Sagrada Família

This item appears on page 16 of the February 2011 issue.
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Sagrada Família church under construction in Barcelona. Photo: Bitman

My wife, Rosalie, and I spent three days in Barcelona in June ’10. One of Barcelona’s most popular tourist attractions is Antoni Gaudí’s unfinished masterpiece, the church Sagrada Família.

Construction started in 1882. The first architect planned a neo-Gothic church. Gaudí took over as lead architect in 1883, when he was only 31, and changed the design drastically to fit his modernist vision. At his death, in 1926, only a small portion of the church had been built.

Construction then slowed to a crawl due to lack of funds and civil war. Since Gaudí had been constantly improvising and changing the design as construction was underway, he left few models or designs behind, and most of those were destroyed in 1936 during the Spanish Civil War.

Construction began again in the 1950s, but it may not be completed until 2041. By 2010, two facades and eight towers had been completed. During our visit, they were working on the nave and the main southern facade, known as the “Glory Facade.”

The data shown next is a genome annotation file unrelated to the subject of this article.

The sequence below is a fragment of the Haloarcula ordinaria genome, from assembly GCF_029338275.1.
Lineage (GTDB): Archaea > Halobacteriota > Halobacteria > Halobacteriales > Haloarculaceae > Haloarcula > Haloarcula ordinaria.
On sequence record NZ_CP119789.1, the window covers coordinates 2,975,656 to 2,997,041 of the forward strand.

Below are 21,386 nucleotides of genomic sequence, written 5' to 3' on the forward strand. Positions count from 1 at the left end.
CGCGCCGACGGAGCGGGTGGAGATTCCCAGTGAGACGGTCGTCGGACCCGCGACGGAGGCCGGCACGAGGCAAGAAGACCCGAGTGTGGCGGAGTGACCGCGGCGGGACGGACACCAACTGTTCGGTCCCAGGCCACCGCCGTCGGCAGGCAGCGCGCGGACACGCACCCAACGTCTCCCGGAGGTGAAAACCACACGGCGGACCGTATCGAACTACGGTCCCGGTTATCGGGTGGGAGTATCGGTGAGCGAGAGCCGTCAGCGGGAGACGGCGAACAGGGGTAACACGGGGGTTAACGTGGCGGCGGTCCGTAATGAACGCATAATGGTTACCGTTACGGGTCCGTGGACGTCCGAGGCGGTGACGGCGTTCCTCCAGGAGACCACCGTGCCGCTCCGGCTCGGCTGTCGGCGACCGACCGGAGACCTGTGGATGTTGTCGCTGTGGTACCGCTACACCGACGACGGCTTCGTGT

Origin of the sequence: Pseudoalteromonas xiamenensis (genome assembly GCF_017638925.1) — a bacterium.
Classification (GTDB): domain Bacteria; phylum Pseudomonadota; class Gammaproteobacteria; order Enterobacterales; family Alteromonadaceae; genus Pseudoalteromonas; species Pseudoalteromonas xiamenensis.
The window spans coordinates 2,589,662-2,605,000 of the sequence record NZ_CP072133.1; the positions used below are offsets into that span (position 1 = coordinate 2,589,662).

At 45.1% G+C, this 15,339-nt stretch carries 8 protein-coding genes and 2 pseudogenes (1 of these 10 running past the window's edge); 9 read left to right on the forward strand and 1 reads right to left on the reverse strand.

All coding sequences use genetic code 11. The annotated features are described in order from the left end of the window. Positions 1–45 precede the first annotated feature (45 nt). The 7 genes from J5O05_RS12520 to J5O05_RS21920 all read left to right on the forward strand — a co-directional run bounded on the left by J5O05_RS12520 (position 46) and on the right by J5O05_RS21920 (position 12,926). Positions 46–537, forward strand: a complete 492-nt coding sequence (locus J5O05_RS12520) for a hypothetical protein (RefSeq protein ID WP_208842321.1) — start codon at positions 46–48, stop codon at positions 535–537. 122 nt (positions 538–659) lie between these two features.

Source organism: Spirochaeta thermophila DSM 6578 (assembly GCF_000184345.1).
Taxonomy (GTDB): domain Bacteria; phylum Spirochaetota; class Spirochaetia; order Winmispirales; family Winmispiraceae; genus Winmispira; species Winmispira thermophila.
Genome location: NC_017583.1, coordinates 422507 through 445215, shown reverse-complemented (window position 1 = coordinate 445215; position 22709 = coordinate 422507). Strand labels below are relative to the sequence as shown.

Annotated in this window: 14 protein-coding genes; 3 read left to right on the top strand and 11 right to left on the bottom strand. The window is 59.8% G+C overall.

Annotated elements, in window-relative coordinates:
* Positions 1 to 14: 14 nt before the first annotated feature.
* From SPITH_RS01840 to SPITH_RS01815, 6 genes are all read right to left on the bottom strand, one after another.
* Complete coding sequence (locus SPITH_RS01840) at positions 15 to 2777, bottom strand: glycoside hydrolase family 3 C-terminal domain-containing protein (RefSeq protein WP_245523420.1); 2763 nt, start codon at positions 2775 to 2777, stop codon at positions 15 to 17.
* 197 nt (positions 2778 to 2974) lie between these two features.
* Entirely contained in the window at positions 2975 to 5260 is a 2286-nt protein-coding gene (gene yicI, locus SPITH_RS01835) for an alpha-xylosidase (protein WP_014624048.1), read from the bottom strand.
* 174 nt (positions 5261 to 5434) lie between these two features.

There is a small museum on site that tells the story of Gaudí and the history of the church. Even though the church is far from complete, it is well worth a visit.

The cost to see the construction going on was €6 (about $8.50). For an extra €2, you can take an elevator to the top of the tower for a magnificent view of Barcelona.

GERALD BITMAN
East Setauket, NY

Please login or subscribe to ITN to read the entire post.
Sagrada Família church under construction in Barcelona. Photo: Bitman

My wife, Rosalie, and I spent three days in Barcelona in June ’10. One of Barcelona’s most popular tourist attractions is Antoni Gaudí’s unfinished masterpiece, the church Sagrada Família.

Construction started in 1882. The first architect planned a neo-Gothic church. Gaudí took over as lead architect in 1883, when he was only 31, and changed the design drastically to fit his modernist vision. At his death, in 1926, only a small portion of the church had been built.

Construction then slowed to a crawl due to lack of funds and civil war. Since Gaudí had been constantly improvising and changing the design as construction was underway, he left few models or designs behind, and most of those were destroyed in 1936 during the Spanish Civil War.

Construction began again in the 1950s, but it may not be completed until 2041. By 2010, two facades and eight towers had been completed. During our visit, they were working on the nave and the main southern facade, known as the “Glory Facade.”

There is a small museum on site that tells the story of Gaudí and the history of the church. Even though the church is far from complete, it is well worth a visit.

The cost to see the construction going on was €6 (about $8.50). For an extra €2, you can take an elevator to the top of the tower for a magnificent view of Barcelona.

GERALD BITMAN
East Setauket, NY